Entertainment Magazine

Review #3782: The Good Wife 4.5: “Waiting for the Knock”

Posted on the 01 November 2012 by Entil2001 @criticalmyth

Contributor: Henry T.

Written by Leonard Dick
Directed by Frederick E.O. Toye

I would not have thought that I would miss the Case of the Week so much, or that it would prove to be the anchor that keeps an episode of this show grounded. There is technically a case that the major players at the firm do deal with, but we’re left out of the courtroom. So there is a feeling that something is missing. Perhaps a sense of urgency or purpose. I could not quite pin it down. As a result of this, the other storylines have to pick up the slack.

Review #3782: The Good Wife 4.5: “Waiting for the Knock”

Somehow, it doesn’t really work because the other storylines are running out of steam. This is a mess of an episode, with some good parts and really bad parts. Worse, it was difficult to hold my interest all the way through. Characters take actions that are not consistent with what we have seen of them before. The ending for a prominent guest character is appropriate, though somehow feels unearned.

Shady drug dealer Lemond Bishop returns here, and his entire organization is being investigated yet again. Initially, no one knows what is being looked at so he calls in the lawyers for both his legitimate businesses and dealings, represented by Lockhart-Gardner, as well as his illegitimate drug empire, represented by Lesli Rand (Annabella Sciorra). These rival lawyers seem to know each other well enough despite keeping each away from knowing about what the other side is doing in Bishop’s businesses. Lockhart-Gardner is in the less risky bracket, but that side is less lucrative. It’s the opposite with the drug lawyers. So that is why Will tries to make a play into the drug business when he sees an opening here. That doesn’t go anywhere when Will has to take care of other matters in the episode. Plus, I don’t think it would look good in public if a firm in such dire financial straits were to suddenly dip into the illegal drug business. The show does what it can with this main plotline — and for a while it did look fun when Cary and the firm look for what exactly is being investigated in Bishop’s businesses — but it peters out by the end.

Even when someone else commits the murder of a confidential informant, even when one of Bishop’s business managers deal in illegal substances (steroids are not as sensational as drugs like cocaine or heroin, but they are still illegal), we know that he is the one who is going to take the fall. So when Alicia realizes the inevitability of this, Bishop asks her to take care of his son. It involves some scenes with a strangely disingenuous feel to them. Alicia has to relate to Bishop’s young son to distract him from the trauma of federal agents going through their house and arresting Bishop at the end. This is a very odd position for Alicia (What would make Dylan trust a woman he’s never seen before without any reservation?), and it plays out that way. Bishop seems to only want Alicia around because of her prominent position in Chicago’s political game. This is common with the series, as characters often trust Alicia simply because she has some celebrity cache from Peter’s infamous actions. One of the few good things mined from this plotline was seeing Mr. Hayden be more proactive instead of sitting in judgment of the firm’s actions. He discovers a joy in helping with the investigation, and it would help the show out if there was more of this from the character.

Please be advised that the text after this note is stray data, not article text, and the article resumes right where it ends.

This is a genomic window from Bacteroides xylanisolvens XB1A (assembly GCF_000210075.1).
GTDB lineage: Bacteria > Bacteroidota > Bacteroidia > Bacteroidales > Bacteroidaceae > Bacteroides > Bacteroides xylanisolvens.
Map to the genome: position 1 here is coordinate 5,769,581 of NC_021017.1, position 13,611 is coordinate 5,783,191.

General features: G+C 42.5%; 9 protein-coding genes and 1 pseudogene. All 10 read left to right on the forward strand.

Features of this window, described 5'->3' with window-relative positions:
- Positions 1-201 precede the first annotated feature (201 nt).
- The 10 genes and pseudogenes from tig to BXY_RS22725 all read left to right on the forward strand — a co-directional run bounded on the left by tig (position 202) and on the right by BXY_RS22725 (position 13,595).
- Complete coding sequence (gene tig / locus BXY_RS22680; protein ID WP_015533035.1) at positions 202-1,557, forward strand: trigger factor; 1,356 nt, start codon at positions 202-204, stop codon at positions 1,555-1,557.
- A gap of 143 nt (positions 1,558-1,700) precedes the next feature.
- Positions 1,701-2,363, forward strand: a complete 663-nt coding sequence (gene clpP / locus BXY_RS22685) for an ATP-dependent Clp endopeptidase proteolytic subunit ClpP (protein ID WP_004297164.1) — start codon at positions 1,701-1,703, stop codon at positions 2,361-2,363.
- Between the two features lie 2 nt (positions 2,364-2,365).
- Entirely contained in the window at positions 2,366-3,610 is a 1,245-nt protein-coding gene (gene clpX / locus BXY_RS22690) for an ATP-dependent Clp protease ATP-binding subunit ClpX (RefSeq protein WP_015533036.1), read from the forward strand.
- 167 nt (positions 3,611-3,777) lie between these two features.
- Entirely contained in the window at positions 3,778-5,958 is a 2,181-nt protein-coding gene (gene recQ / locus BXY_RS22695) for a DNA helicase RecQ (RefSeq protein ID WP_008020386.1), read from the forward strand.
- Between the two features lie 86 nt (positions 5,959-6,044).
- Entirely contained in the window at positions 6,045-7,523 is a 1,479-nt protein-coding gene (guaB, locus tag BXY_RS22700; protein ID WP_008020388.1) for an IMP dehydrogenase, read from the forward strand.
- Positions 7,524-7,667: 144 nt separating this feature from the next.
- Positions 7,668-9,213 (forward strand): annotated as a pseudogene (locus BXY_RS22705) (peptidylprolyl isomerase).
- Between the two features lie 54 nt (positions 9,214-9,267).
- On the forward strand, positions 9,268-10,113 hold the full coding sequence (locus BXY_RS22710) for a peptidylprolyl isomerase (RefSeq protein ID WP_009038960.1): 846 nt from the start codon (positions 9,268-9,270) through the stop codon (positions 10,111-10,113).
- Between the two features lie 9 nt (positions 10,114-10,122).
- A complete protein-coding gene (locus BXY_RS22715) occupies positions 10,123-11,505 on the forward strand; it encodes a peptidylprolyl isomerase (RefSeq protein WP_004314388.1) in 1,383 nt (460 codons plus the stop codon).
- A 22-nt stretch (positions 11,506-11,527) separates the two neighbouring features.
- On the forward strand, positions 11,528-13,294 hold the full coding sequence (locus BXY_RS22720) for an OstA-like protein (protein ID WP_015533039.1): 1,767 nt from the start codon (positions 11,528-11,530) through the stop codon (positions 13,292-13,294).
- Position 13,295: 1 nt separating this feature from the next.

The other subplots in the episode try to work, but ultimately don’t fully succeed. Eli spends the episode constantly worried that a blog post will derail the results of a straw poll and the gubernatorial campaign. Only, it seems that everyone places too much stock in one post from an anonymous blog. This is a common occurrence with the show, as the creators have often indulged in demonstrating the power of online viral activity. It’s shown in the results of the straw poll: Peter surprisingly wins in a landslide. The real problem emerges when it looks like he’s going to lose Maddie as a major donor. It looks like the show is setting up Maddie as a contender to play against Peter, which could be an interesting course to take. It would place Alicia in yet another difficult and potentially compromising position as the middleman between her friend and her husband. That is, however, a much better position than the odd love triangle between Kalinda, Nick, and Lana.

Everything about Kalinda and Nick has ceased to be anywhere near entertaining. It is a subplot that doesn’t work from the moment it shows up in an episode. Nick is presented as this dangerous, threatening man, and it seems like Kalinda is walking on egg shells whenever he goes anywhere near her workplace. Yet, Nick tells her that he’s helping Kalinda out of some twisted notion of love between the two of them. There’s no foundation for any of this. The evidence that Lana might be investigating Kalinda and Eli (thus, perhaps it might lead to Kalinda and Peter’s past) is entirely based on photos that could be interpreted as anything. The writers have agreed with the audience that this storyline with Kalinda isn’t working, and as such, they have said in interviews that it will come to an end in the near future. Honestly, I can’t figure why it was included in this season in the first place. At least they recognize the error of their ways, whereas other writers would stubbornly continue with it in the hopes that it will resolve itself. This episode was an aberration in an otherwise solid start to the season. It would not surprise me if the show gets back on the right track as soon as the next episode airs.

Score: 6/10

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